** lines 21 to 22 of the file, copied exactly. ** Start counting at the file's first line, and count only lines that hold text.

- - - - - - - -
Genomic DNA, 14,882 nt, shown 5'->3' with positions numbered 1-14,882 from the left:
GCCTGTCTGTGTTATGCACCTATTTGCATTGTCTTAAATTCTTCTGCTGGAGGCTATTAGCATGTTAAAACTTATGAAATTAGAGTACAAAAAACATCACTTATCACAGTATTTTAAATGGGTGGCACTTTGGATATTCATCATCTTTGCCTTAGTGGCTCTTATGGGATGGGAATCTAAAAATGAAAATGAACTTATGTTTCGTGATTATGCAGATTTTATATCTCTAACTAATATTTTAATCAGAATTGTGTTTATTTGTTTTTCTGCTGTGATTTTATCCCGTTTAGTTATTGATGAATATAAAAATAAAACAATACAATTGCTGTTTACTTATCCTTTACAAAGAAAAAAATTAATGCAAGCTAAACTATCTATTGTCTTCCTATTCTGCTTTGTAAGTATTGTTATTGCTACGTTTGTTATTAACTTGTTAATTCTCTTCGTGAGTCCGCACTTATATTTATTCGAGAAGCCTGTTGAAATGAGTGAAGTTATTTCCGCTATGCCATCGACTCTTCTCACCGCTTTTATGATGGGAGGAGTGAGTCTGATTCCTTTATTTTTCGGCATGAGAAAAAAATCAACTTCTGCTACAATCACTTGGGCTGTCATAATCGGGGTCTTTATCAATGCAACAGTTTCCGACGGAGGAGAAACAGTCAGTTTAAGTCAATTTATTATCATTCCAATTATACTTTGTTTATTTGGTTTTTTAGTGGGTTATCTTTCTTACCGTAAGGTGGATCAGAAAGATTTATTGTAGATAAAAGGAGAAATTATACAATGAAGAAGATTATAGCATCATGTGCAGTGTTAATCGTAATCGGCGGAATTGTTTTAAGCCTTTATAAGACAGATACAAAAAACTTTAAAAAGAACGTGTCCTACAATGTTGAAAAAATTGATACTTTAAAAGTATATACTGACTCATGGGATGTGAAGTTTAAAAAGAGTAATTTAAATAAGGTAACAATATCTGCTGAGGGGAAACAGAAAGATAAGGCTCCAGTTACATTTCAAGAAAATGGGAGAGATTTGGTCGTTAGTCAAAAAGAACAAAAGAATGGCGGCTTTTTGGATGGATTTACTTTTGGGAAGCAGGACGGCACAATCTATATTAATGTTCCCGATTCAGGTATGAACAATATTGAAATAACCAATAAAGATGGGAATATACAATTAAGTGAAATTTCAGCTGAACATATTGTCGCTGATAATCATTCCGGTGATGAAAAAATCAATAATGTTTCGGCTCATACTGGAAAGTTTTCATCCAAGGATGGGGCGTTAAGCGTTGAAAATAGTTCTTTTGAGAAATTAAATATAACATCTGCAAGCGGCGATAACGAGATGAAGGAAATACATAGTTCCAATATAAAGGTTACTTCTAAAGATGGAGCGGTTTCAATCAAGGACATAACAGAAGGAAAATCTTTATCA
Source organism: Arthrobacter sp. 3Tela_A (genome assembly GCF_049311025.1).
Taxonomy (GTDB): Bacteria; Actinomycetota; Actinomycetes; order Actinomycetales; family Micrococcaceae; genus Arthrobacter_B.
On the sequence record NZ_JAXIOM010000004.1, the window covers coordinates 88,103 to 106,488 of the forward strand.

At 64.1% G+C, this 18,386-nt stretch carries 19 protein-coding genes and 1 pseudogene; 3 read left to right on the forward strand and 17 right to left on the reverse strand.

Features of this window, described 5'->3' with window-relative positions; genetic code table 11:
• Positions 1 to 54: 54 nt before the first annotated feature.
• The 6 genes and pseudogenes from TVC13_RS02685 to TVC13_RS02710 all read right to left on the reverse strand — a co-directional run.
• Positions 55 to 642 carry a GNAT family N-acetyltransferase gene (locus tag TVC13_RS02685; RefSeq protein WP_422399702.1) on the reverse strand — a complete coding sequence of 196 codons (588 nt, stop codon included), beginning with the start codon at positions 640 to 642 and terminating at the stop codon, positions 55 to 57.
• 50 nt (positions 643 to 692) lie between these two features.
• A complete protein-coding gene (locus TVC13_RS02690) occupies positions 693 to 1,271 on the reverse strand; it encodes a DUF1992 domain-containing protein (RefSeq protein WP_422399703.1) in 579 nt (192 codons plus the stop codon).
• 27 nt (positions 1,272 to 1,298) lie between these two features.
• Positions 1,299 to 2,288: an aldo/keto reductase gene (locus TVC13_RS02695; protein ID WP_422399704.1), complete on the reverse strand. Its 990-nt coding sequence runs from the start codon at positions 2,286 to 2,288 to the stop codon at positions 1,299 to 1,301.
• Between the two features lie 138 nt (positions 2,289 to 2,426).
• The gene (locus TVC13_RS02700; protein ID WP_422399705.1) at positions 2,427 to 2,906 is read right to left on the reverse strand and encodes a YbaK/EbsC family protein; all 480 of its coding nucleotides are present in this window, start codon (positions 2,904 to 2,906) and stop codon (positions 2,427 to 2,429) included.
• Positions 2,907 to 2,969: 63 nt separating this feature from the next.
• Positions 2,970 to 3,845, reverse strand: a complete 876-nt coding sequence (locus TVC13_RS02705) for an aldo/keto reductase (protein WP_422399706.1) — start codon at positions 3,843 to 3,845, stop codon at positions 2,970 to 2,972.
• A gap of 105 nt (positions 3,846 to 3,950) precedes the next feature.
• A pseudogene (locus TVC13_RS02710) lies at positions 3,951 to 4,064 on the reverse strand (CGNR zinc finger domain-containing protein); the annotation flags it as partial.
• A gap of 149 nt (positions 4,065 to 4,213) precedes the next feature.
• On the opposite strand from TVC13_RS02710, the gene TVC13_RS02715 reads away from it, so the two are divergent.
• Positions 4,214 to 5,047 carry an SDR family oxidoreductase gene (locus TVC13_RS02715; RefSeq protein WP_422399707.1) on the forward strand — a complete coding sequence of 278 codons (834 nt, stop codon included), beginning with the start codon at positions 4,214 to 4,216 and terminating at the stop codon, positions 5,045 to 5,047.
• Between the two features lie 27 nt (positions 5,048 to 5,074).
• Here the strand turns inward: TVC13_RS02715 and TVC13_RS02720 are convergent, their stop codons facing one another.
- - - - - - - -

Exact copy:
• A gap of 149 nt (positions 4,065 to 4,213) precedes the next feature.
• On the opposite strand from TVC13_RS02710, the gene TVC13_RS02715 reads away from it, so the two are divergent.